Counting connected graphs inside-out

Boris Pittel, Nicholas C. Wormald

Research output: Contribution to journalArticleResearchpeer-review

58 Citations (Scopus)


The theme of this work is an "inside-out" approach to the enumeration of graphs. It is based on a well-known decomposition of a graph into its 2-core, i.e. the largest subgraph of minimum degree 2 or more, and a forest of trees attached. Using our earlier (asymptotic) formulae for the total number of 2-cores with a given number of vertices and edges, we solve the corresponding enumeration problem for the connected 2-cores. For a subrange of the parameters, we also enumerate those 2-cores by using a deeper inside-out notion of a kernel of a connected 2-core. Using this enumeration result in combination with Caley's formula for forests, we obtain an alternative and simpler proof of the asymptotic formula of Bender, Canfield and McKay for the number of connected graphs with n vertices and m edges, with improved error estimate for a range of m values. As another application, we study the limit joint distribution of three parameters of the giant component of a random graph with n vertices in the supercritical phase, when the difference between average vertex degree and 1 far exceeds n-1/3. The three parameters are defined in terms of the 2-core of the giant component, i.e. its largest subgraph of minimum degree 2 or more. They are the number of vertices in the 2-core, the excess (#edges - #vertices) of the 2-core, and the number of vertices not in the 2-core.We showthat the limit distribution is jointly Gaussian throughout the whole supercritical phase. In particular, for the first time, the 2-core size is shown to be asymptotically normal, in the widest possible range of the average vertex degree.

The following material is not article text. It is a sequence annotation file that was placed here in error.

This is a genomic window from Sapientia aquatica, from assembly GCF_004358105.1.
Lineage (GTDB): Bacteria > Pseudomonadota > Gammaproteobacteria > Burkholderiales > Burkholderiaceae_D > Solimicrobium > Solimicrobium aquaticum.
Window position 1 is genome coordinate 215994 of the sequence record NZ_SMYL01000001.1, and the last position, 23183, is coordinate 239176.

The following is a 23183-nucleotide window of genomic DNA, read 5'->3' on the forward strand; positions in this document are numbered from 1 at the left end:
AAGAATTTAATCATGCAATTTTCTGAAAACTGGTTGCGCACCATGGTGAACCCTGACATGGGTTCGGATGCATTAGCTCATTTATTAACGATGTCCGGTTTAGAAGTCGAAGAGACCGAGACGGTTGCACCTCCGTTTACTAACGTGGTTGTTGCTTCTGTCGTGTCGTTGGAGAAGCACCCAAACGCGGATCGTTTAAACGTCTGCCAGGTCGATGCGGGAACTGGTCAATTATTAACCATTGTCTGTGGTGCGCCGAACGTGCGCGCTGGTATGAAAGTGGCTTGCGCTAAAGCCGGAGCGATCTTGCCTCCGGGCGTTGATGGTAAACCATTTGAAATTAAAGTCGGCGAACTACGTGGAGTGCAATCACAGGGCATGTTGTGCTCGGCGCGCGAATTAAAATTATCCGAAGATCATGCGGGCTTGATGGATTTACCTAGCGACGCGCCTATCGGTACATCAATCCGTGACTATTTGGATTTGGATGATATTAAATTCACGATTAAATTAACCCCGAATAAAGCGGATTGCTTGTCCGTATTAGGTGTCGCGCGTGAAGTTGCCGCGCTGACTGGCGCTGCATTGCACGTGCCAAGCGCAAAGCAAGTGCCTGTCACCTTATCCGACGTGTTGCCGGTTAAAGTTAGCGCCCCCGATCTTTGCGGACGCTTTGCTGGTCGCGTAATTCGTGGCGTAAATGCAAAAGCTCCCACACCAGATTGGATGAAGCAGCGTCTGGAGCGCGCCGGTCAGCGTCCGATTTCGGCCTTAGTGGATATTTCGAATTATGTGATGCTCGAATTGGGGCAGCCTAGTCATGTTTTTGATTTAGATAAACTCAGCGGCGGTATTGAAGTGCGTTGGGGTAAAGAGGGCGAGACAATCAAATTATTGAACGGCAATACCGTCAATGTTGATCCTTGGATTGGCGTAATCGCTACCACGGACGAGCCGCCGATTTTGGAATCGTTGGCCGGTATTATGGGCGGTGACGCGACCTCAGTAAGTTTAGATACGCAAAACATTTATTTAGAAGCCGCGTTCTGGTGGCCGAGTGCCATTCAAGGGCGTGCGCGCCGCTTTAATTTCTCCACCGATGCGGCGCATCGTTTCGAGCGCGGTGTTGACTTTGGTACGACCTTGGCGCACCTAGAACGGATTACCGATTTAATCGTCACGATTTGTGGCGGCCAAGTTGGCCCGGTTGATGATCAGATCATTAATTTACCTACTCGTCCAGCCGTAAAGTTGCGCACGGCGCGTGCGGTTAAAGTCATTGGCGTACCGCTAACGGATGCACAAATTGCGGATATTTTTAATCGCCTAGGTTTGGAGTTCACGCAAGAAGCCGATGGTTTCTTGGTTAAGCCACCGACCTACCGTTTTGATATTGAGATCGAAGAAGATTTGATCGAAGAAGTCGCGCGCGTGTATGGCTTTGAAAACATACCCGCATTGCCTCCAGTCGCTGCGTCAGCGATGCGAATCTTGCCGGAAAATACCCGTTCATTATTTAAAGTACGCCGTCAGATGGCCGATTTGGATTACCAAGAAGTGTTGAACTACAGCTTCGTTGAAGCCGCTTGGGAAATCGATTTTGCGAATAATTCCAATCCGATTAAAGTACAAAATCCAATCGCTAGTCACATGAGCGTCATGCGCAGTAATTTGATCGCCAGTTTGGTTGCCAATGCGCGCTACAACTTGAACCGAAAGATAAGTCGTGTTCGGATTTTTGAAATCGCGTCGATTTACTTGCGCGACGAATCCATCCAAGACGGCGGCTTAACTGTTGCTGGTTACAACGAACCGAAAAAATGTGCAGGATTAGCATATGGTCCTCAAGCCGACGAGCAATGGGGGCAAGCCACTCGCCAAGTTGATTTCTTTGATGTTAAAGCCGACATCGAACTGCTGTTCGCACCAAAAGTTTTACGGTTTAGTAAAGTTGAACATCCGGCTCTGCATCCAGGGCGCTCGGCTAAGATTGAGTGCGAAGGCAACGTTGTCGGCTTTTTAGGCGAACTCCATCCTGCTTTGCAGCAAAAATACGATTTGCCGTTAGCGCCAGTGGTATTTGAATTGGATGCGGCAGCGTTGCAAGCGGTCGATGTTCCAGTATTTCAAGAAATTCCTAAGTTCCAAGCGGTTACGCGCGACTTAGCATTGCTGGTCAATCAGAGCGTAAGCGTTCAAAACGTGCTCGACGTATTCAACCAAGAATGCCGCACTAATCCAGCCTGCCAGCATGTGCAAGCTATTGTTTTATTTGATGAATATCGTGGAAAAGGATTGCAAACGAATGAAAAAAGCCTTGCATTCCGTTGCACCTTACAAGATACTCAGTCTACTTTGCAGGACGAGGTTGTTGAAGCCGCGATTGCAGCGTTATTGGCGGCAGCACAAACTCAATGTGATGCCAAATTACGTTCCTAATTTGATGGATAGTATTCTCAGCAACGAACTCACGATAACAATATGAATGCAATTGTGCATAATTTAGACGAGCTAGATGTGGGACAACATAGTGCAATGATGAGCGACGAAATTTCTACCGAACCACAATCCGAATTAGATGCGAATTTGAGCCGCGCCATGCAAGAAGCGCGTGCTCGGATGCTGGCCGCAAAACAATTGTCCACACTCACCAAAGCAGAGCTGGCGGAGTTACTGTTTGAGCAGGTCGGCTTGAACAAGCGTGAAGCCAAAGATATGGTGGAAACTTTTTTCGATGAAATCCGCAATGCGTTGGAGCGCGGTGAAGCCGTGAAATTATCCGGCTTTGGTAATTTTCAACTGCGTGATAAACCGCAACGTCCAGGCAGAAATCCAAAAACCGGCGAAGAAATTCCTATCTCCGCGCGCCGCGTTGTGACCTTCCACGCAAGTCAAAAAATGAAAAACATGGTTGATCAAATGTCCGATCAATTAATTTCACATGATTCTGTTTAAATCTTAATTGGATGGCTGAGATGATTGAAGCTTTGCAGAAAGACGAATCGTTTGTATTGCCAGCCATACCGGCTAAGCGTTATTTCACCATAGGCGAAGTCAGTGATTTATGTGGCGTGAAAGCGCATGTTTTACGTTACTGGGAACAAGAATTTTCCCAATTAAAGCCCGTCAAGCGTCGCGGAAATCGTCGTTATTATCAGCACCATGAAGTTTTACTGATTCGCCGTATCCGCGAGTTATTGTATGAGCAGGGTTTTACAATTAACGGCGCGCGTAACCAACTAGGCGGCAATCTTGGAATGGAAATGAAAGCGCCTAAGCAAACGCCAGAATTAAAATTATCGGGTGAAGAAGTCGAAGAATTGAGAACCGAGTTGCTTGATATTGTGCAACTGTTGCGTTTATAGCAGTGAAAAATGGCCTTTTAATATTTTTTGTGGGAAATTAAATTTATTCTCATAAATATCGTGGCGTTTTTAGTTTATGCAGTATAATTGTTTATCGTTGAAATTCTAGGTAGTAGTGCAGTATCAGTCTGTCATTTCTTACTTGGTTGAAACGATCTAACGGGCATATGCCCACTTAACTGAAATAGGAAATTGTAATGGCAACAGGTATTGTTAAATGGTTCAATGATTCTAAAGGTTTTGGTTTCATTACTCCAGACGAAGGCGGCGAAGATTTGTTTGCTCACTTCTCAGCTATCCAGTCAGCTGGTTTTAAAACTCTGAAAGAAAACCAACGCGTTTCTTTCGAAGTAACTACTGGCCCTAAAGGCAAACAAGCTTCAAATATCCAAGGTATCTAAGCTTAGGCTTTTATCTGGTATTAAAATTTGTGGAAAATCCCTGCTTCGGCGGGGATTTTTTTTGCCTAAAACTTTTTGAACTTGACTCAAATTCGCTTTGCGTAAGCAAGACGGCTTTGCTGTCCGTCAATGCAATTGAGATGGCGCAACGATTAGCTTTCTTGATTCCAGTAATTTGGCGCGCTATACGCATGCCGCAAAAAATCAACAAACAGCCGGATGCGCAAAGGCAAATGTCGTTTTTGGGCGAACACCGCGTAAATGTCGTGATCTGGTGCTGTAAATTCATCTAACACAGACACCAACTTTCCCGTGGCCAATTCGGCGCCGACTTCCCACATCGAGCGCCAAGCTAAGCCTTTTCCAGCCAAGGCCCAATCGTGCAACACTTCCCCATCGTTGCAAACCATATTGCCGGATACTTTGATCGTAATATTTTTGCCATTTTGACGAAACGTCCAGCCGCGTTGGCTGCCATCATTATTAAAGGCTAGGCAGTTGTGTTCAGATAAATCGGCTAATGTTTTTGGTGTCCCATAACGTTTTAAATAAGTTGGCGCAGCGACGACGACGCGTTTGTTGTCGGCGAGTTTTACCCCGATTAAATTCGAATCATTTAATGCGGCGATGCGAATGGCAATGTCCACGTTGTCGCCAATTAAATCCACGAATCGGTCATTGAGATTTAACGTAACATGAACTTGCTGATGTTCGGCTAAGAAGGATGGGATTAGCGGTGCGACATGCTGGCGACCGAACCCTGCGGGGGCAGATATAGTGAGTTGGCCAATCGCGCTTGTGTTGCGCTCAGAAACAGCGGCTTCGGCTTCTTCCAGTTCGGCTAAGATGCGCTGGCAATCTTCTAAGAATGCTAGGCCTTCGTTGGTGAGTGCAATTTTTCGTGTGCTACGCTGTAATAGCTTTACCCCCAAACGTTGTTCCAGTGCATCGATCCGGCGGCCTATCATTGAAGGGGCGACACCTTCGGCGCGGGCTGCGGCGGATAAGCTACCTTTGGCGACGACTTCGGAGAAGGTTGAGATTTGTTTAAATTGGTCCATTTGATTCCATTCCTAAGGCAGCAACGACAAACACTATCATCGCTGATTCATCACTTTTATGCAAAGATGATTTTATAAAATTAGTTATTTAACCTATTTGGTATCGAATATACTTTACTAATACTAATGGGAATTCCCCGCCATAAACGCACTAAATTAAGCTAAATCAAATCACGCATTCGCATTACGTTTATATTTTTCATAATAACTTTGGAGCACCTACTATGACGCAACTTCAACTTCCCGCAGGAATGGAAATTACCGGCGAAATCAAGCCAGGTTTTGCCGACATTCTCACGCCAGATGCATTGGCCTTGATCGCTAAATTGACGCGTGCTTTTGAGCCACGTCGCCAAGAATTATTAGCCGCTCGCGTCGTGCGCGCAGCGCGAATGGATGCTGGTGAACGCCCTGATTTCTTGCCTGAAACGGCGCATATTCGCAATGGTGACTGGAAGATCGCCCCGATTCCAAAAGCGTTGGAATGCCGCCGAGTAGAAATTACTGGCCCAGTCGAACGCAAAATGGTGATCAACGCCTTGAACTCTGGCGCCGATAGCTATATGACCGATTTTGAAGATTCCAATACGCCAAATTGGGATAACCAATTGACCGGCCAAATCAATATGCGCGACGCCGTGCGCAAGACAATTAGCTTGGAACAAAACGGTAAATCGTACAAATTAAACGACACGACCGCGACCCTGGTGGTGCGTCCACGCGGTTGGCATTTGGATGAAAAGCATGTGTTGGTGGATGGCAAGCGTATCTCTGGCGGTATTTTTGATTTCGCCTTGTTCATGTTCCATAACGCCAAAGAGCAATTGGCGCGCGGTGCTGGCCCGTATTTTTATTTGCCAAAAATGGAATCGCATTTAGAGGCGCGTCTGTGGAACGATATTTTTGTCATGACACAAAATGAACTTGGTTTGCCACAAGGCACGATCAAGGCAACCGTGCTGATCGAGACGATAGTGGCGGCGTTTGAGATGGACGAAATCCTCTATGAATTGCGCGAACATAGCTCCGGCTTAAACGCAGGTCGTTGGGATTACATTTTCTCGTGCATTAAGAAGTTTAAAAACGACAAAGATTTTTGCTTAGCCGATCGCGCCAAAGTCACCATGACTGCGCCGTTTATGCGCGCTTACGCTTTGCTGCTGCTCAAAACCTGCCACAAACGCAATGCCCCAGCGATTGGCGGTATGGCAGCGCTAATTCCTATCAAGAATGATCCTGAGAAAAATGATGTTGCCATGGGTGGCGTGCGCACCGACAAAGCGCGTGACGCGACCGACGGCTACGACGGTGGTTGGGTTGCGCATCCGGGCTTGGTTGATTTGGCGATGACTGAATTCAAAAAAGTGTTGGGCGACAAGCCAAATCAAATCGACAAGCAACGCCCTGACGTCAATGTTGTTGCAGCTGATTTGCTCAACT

Original languageEnglish
Pages (from-to)127-172
Number of pages46
JournalJournal of Combinatorial Theory, Series B
Issue number2
Publication statusPublished - Mar 2005
Externally publishedYes


  • Asymptotics
  • Connected
  • Core
  • Enumeration
  • Graphs
  • Limit distributions

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